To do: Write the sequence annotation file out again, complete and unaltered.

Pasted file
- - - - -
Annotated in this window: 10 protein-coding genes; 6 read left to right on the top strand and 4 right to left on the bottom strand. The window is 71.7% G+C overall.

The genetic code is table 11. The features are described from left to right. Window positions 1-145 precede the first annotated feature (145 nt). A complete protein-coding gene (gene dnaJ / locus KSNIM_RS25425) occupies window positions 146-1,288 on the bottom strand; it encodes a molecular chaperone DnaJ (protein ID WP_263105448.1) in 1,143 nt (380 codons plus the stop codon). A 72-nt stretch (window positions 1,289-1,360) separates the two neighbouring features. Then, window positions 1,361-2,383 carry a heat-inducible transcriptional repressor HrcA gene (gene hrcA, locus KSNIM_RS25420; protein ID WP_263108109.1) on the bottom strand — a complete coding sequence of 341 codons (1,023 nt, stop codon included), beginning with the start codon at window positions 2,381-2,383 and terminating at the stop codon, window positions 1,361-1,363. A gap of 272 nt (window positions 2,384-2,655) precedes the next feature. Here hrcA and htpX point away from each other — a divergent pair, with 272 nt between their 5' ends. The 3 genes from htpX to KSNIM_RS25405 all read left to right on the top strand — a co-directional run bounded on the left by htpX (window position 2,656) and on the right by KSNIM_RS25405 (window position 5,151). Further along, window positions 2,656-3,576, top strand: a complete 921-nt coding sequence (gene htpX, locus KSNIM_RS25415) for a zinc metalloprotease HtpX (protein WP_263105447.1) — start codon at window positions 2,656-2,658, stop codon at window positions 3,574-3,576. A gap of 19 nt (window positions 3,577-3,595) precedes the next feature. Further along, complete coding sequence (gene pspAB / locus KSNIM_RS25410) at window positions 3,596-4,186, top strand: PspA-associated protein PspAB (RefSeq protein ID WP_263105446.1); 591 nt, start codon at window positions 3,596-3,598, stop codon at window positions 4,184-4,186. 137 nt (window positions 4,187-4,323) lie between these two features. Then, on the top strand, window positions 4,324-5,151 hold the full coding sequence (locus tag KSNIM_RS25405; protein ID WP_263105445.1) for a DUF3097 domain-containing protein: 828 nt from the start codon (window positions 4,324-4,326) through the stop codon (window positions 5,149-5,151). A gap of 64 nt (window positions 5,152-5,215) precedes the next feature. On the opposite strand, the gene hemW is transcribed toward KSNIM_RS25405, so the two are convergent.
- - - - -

Annotated in this window: 10 protein-coding genes; 6 read left to right on the top strand and 4 right to left on the bottom strand. The window is 71.7% G+C overall.

The genetic code is table 11. The features are described from left to right. Window positions 1-145 precede the first annotated feature (145 nt). A complete protein-coding gene (gene dnaJ / locus KSNIM_RS25425) occupies window positions 146-1,288 on the bottom strand; it encodes a molecular chaperone DnaJ (protein ID WP_263105448.1) in 1,143 nt (380 codons plus the stop codon). A 72-nt stretch (window positions 1,289-1,360) separates the two neighbouring features. Then, window positions 1,361-2,383 carry a heat-inducible transcriptional repressor HrcA gene (gene hrcA, locus KSNIM_RS25420; protein ID WP_263108109.1) on the bottom strand — a complete coding sequence of 341 codons (1,023 nt, stop codon included), beginning with the start codon at window positions 2,381-2,383 and terminating at the stop codon, window positions 1,361-1,363. A gap of 272 nt (window positions 2,384-2,655) precedes the next feature. Here hrcA and htpX point away from each other — a divergent pair, with 272 nt between their 5' ends. The 3 genes from htpX to KSNIM_RS25405 all read left to right on the top strand — a co-directional run bounded on the left by htpX (window position 2,656) and on the right by KSNIM_RS25405 (window position 5,151). Further along, window positions 2,656-3,576, top strand: a complete 921-nt coding sequence (gene htpX, locus KSNIM_RS25415) for a zinc metalloprotease HtpX (protein WP_263105447.1) — start codon at window positions 2,656-2,658, stop codon at window positions 3,574-3,576. A gap of 19 nt (window positions 3,577-3,595) precedes the next feature. Further along, complete coding sequence (gene pspAB / locus KSNIM_RS25410) at window positions 3,596-4,186, top strand: PspA-associated protein PspAB (RefSeq protein ID WP_263105446.1); 591 nt, start codon at window positions 3,596-3,598, stop codon at window positions 4,184-4,186. 137 nt (window positions 4,187-4,323) lie between these two features. Then, on the top strand, window positions 4,324-5,151 hold the full coding sequence (locus tag KSNIM_RS25405; protein ID WP_263105445.1) for a DUF3097 domain-containing protein: 828 nt from the start codon (window positions 4,324-4,326) through the stop codon (window positions 5,149-5,151). A gap of 64 nt (window positions 5,152-5,215) precedes the next feature. On the opposite strand, the gene hemW is transcribed toward KSNIM_RS25405, so the two are convergent.